Specialty Analysis Data
The final level of data we collect on-site is what we consider Specialty Analysis Data. Specialty Analysis Data is primarily comprised of high-resolution photography of known motifs present across the Lower Pecos. At the moment we are only collecting these data on three reoccurring motifs: Otherworld Journey, Peyotism, and Antlered Anthropomorphs.
Otherworld Journey Motifs (or OWJs) are relatively common images depicted in Pecos River Style. Typically, OWJs consist of two images, an anthropomorphic figure and a portal, and the anthropomorphs are in the process of passing though the portal. OWJs come in a variety of shapes and sizes, including the two examples below from Fate Bell Annex and Wiley shelter.
Depictions of The Peyotism Motif are not as common as OWJs, but occasionally we do document the Peyotism Motif during the Alexandria Project. Peyotism Motif includes (typically) an anthropomorphic figure with an antler headdress with dots on the antler tines, impaled deer, impaled dots, and impaled anthropomorphs. The below example of the Peyotism is from Black Cave Annex.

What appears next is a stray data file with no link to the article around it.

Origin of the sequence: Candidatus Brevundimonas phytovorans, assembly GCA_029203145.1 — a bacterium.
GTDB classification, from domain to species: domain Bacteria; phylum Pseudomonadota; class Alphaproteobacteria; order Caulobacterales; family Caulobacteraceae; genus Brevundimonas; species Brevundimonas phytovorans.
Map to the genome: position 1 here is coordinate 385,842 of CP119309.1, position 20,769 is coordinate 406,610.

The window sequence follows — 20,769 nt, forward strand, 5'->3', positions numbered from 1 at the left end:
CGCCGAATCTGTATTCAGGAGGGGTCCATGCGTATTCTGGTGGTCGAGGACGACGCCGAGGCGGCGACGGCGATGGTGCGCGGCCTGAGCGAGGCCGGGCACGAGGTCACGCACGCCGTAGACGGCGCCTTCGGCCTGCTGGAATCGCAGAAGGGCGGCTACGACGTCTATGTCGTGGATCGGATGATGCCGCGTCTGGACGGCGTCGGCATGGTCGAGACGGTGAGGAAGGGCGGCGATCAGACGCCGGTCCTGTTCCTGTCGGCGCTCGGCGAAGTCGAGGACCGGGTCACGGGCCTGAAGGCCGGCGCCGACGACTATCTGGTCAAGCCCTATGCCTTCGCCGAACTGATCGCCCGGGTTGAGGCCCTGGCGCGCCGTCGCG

Antlered Anthropomorphs are most-commonly depicted in Pecos River Style. As the name suggests, this recurring motif consists of anthropomorphic figures with antler rack headdresses. The below examples of antlered figures were documented during the Alexandria Project at Chiminea and Sunburst Shelters.
Specialty Analysis Data
Additional Specialty Analysis Data includes portable X-ray fluoresce (pXRF) analysis of pigments to identify the elementals present within the paints (e.g., Koenig et al. 2014), and occasionally we even collect stratigraphic data (looking at the paint layering) using a Dinolite microscope when we’re in the field. Watch for more details of these in future blog posts!